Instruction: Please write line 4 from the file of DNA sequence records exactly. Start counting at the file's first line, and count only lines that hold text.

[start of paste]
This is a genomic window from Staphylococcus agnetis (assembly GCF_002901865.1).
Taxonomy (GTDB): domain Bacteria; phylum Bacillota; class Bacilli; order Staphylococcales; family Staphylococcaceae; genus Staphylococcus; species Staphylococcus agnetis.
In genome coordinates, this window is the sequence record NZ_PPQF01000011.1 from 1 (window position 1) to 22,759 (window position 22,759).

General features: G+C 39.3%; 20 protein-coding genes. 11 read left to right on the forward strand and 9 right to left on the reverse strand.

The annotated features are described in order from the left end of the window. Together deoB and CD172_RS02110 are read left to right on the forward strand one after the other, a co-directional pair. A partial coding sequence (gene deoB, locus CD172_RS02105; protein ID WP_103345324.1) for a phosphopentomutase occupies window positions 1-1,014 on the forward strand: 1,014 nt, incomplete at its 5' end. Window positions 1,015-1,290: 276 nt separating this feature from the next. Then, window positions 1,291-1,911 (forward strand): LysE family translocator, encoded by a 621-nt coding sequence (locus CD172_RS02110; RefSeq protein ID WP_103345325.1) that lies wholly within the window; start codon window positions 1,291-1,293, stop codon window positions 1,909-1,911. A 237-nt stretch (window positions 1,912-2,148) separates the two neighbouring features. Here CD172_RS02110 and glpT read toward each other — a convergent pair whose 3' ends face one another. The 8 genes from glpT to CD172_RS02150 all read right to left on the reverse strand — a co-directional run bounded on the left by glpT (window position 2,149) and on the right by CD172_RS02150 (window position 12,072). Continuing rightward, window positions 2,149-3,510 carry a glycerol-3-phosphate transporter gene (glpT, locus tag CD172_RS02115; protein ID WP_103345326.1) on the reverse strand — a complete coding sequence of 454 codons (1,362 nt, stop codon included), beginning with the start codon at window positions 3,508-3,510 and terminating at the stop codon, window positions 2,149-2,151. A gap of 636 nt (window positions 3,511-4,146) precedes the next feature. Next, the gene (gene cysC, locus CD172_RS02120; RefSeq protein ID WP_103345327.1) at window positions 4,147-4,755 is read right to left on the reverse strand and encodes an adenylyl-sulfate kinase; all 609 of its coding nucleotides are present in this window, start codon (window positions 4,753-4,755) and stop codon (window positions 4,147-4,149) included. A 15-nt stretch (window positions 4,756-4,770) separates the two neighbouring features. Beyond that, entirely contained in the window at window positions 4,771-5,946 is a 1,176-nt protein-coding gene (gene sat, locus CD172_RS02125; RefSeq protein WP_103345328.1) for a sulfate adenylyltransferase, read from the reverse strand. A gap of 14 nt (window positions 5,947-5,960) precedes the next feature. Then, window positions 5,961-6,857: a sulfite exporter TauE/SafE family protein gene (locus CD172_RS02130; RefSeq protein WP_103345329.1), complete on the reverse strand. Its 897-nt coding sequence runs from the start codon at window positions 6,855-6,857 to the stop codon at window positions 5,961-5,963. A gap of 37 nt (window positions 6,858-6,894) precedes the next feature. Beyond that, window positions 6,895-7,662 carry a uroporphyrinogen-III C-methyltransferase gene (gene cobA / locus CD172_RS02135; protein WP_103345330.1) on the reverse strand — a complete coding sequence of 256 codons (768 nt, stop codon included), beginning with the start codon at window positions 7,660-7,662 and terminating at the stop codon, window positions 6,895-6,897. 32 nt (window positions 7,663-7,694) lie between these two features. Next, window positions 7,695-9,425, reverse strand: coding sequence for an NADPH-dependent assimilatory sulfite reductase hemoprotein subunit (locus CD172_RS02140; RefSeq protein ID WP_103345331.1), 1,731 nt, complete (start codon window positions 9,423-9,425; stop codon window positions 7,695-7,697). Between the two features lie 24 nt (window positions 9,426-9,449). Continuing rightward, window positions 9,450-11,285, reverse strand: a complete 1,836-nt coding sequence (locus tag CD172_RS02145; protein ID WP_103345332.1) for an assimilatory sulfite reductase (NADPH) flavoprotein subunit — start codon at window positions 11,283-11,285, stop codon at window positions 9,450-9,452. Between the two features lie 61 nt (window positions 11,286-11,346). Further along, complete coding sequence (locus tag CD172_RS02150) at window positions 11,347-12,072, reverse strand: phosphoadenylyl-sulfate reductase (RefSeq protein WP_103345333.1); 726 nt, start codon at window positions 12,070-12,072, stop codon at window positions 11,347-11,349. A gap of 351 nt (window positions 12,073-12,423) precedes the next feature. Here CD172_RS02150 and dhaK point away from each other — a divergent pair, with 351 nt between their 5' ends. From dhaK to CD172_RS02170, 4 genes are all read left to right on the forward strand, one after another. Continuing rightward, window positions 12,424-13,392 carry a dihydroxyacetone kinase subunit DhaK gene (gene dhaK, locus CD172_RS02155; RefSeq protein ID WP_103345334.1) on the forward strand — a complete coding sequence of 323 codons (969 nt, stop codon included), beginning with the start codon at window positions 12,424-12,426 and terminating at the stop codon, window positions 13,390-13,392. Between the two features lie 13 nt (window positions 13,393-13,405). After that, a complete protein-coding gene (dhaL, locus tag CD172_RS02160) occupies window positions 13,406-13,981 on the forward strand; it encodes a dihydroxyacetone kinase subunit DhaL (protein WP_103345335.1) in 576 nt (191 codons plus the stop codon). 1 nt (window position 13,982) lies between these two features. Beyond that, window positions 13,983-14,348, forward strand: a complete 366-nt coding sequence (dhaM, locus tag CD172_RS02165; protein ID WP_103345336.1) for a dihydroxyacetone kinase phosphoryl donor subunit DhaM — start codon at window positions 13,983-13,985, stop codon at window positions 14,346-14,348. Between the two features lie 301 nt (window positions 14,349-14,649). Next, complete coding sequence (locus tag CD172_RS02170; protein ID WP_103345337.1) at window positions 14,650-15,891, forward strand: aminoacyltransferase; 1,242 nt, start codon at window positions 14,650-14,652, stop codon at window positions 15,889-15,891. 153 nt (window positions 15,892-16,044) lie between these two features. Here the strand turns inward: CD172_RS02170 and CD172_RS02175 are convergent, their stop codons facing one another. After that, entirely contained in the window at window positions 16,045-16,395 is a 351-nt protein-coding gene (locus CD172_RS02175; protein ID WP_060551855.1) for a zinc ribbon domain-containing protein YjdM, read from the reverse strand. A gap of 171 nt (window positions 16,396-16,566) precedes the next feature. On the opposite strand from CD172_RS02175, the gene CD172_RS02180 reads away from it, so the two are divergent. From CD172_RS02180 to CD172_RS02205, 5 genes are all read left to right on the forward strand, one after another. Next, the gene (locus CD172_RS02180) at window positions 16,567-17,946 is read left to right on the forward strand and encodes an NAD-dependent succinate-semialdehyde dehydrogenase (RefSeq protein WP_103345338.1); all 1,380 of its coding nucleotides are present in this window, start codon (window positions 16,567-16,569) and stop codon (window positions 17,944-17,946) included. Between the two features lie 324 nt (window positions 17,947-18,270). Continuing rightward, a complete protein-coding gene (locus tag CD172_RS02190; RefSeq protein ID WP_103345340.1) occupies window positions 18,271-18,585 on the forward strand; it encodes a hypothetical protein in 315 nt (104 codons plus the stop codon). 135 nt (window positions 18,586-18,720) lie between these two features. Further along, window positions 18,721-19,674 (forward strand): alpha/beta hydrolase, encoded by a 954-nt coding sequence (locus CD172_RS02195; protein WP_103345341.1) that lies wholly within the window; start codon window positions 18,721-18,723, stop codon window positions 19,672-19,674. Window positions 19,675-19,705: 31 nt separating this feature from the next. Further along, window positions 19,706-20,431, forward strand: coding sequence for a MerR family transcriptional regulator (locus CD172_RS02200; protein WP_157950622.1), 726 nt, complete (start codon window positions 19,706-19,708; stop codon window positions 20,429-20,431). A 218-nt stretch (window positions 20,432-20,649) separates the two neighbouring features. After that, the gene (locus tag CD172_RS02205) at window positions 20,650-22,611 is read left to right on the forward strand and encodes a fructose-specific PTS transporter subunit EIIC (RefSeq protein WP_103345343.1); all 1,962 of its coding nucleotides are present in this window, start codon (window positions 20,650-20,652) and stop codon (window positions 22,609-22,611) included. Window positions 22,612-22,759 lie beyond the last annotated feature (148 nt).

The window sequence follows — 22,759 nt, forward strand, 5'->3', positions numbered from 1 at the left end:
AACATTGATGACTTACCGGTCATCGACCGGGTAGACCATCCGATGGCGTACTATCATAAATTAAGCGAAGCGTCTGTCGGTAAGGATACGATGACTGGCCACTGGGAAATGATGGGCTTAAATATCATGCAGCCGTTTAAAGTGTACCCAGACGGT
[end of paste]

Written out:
General features: G+C 39.3%; 20 protein-coding genes. 11 read left to right on the forward strand and 9 right to left on the reverse strand.